When we plant, we use a mechanical post auger to dig a hole two feet wide and three feet deep. We then fill this with a mixture of sandy loam and clay (easy on the clay), with some compost, and peat moss. Because we are organic, we add blood and bone meal below the roots of the tree and then plant the tree. For the first few years, we use forestry matting, covered with good soil instead of mulch; the matting does keep the water in, but because it is porous, it also permits the drying process.

If I were in your predicament, I would do the following:

  1. Use grafted trees and be sure that the graft was above soil level.
  2. Give them tender loving care. I am not sure that my off-key singing helps, but I am sure that my presence and attention does. All nut trees respond well when they do not have to compete with weeds (particularly perennials or clover), are watered in dry seasons, and have water drained away from them when there is a prolonged wet spell.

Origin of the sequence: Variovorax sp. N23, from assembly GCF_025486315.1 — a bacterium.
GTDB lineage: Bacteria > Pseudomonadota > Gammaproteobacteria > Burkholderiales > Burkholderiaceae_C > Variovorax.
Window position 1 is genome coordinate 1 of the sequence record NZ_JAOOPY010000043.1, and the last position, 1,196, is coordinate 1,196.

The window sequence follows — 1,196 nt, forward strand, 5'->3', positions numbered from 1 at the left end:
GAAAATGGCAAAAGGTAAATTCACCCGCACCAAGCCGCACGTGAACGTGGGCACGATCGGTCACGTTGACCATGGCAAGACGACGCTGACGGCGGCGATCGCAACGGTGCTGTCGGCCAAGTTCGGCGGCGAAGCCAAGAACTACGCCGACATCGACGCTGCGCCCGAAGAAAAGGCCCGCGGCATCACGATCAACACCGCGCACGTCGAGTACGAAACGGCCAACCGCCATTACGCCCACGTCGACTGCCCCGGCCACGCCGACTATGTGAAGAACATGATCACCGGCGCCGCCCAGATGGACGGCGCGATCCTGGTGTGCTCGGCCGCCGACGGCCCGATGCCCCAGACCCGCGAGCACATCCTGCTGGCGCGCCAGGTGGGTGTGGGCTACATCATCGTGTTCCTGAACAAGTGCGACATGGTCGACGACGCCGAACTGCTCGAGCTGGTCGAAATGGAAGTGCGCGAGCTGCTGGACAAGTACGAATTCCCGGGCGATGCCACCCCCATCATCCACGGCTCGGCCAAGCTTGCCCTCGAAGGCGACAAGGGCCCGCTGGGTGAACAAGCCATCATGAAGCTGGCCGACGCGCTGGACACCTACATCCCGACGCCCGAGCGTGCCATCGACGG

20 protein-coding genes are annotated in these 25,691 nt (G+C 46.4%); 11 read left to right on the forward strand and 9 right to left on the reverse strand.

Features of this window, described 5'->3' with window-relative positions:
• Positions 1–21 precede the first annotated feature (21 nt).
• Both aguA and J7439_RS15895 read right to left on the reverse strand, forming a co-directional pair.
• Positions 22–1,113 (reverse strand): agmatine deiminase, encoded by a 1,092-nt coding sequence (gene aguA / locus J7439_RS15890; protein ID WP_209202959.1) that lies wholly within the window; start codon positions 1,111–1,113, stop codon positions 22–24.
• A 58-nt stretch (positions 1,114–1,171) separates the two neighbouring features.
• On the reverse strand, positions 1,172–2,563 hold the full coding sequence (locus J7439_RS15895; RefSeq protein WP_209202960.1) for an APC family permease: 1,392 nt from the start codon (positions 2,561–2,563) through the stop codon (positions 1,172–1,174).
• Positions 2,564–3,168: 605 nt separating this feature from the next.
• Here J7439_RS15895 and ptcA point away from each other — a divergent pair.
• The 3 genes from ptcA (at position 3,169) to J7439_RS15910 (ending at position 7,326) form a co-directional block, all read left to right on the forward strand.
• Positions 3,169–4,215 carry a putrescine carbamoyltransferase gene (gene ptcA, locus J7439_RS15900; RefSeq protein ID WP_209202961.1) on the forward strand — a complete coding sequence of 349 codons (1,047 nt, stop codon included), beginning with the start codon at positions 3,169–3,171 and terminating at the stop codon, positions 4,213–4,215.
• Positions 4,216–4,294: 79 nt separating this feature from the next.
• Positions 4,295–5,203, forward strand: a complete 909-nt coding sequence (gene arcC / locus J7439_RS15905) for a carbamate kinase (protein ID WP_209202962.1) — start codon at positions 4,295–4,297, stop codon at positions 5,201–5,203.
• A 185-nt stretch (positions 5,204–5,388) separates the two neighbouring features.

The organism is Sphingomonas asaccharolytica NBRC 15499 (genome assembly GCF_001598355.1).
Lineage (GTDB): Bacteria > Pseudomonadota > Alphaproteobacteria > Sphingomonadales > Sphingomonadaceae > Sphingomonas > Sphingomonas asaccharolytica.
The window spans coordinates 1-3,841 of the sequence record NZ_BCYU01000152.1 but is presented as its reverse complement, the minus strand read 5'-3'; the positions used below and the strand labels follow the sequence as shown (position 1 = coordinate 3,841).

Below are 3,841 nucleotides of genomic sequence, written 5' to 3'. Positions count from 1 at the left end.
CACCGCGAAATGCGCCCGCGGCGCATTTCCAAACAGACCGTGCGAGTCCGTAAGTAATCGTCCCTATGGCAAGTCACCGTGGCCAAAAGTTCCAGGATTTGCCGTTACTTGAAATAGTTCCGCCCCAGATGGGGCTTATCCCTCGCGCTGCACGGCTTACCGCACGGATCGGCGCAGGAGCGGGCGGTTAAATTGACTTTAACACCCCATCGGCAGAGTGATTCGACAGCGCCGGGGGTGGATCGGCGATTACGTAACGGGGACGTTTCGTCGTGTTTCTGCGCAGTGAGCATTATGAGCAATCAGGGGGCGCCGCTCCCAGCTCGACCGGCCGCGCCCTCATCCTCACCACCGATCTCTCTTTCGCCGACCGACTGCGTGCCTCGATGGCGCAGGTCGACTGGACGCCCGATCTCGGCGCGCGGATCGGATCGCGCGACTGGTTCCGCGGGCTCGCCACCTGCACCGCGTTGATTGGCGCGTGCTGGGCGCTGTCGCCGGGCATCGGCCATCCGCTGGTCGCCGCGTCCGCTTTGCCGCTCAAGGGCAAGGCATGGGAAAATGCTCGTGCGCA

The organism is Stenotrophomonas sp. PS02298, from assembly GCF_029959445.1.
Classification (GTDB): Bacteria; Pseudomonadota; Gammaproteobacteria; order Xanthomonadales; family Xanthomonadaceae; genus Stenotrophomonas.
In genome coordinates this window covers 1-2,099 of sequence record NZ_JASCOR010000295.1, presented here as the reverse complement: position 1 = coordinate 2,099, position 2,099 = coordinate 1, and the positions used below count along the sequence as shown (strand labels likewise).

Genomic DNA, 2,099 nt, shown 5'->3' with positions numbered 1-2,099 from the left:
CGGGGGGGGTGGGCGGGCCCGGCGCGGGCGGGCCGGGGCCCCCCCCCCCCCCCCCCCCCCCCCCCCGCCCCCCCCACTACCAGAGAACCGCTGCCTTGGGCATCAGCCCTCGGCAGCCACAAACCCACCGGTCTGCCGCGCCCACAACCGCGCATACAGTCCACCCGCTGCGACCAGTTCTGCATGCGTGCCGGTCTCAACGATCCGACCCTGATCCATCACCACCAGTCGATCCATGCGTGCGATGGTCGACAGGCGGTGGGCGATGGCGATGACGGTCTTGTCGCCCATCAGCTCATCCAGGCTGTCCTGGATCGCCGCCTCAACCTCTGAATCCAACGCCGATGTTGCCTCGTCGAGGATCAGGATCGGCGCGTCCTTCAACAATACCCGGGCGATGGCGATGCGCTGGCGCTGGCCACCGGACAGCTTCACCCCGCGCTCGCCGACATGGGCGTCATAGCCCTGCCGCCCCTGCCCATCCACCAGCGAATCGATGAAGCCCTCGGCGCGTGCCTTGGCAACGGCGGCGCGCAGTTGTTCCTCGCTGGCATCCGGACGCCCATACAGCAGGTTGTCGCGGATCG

3. I would not use newspaper as a forestry mat. Any mulch used would not be closer than twelve inches (30 cm.) to the trunk of the tree. That does mean that hand weeding must be done.
  4. Last, but not least, 1 would inspect them at least once a week and keep notes on those that are doing well and those that are not. This would provide some insight into what was a benefit and what was a problem. Also I try to note pockets of insects, diseased growth, and any other unusual characteristics.

Ernie Grimo, who is the treasurer of SONG, would be in a better position to help you with the problems you have mentioned, particularly the hardiness of Imshu.

I do hope this is helpful.

Olga Crocker
Director of Research - Heartnuts

Hazelnuts are on the Move

Research plantings have been established at Vineland Station and Simcoe Research Facilities. Replications of trees from Europe, Oregon and local growers are included in the plantings. Trees from the research being done by Dr. Tom Molnar at Rutgers University will be included also. The search is on to find the trees that are best for the Niagara area and the tobacco sand plains of lands on the north shore of Lake Erie. Some of the characteristics that are being investigated include filbert blight resistance, bearing quality, flavour, nut size and shape, cold resistance, catkin production, roasting quality among others.

At a meeting in 2009, project leader, Dr. Adam Dale is explaining how the 2 year old hazels are doing here at this Simcoe Station planting.

Provided by SONG. Feel free to copy with a credit.